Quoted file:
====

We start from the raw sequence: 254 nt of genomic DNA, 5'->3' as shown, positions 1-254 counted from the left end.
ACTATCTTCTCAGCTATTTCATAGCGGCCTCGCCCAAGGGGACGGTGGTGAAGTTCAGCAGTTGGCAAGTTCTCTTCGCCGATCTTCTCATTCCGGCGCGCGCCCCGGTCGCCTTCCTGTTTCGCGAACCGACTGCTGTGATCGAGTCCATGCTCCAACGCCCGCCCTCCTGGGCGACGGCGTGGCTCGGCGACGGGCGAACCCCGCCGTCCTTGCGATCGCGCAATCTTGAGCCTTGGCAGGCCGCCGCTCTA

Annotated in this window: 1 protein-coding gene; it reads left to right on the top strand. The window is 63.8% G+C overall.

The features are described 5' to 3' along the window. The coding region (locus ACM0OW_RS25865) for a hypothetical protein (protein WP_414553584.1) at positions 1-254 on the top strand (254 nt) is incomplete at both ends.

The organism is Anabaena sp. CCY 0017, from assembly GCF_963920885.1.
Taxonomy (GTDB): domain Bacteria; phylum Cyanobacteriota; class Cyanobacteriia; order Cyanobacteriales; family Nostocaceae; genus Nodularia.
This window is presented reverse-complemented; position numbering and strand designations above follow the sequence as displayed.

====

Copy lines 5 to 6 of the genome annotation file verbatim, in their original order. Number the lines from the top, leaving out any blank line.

The organism is Anabaena sp. CCY 0017, from assembly GCF_963920885.1.
Taxonomy (GTDB): domain Bacteria; phylum Cyanobacteriota; class Cyanobacteriia; order Cyanobacteriales; family Nostocaceae; genus Nodularia.